Riley In Lawai

My thoughts on learning the Shakuhachi

Think of each note as an individual. You have to get to know each note like you get to know a person who you want to know as a friend. Each note is special, in part because of what comes before and what comes after it. In playing honkyoku or while improvising, notes are sometimes held an indeterminate length.

Determine if any of the notes are the really ‘important’ ones. Why are they more important than others? Possible reasons: highest, lowest, longest, shortest, ro or re (the two ‘tonics’ of most shakuhachi pieces).

If a particular pitch is important, how will you play them so that they sound ‘important’? Think about the notes before and after these notes. How are they best played?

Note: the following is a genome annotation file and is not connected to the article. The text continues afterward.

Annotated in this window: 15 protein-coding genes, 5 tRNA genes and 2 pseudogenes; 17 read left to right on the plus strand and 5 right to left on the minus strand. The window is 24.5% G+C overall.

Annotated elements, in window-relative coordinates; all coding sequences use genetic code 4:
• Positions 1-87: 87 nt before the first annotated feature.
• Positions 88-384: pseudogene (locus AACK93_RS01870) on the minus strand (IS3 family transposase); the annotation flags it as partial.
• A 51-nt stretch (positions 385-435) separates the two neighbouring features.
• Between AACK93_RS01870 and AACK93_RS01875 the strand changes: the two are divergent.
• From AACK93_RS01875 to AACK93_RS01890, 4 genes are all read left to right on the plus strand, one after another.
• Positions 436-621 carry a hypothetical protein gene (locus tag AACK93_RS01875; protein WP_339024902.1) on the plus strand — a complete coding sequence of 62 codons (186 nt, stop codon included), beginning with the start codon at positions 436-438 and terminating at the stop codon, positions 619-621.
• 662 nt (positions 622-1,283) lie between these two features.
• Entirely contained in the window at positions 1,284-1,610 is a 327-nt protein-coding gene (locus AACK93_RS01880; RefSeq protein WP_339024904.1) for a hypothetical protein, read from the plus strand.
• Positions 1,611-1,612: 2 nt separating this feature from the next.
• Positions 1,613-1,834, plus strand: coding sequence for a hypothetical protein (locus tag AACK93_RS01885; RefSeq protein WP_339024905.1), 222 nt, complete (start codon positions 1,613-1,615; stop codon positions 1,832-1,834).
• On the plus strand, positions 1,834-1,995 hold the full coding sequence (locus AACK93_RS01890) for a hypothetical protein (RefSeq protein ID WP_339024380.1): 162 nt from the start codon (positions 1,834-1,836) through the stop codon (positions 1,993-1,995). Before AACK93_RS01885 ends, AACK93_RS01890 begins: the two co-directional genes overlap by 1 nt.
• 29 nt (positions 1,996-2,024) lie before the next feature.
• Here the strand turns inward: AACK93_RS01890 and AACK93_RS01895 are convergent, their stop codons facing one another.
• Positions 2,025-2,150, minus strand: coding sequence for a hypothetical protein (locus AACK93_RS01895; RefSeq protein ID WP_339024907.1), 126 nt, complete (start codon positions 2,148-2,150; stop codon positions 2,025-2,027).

How long should each note be held? One rule of thumb is this: only hold a note because is it so beautiful that you can’t let it go just yet. If you have to think how long or short a note should be held, then you haven’t got it yet.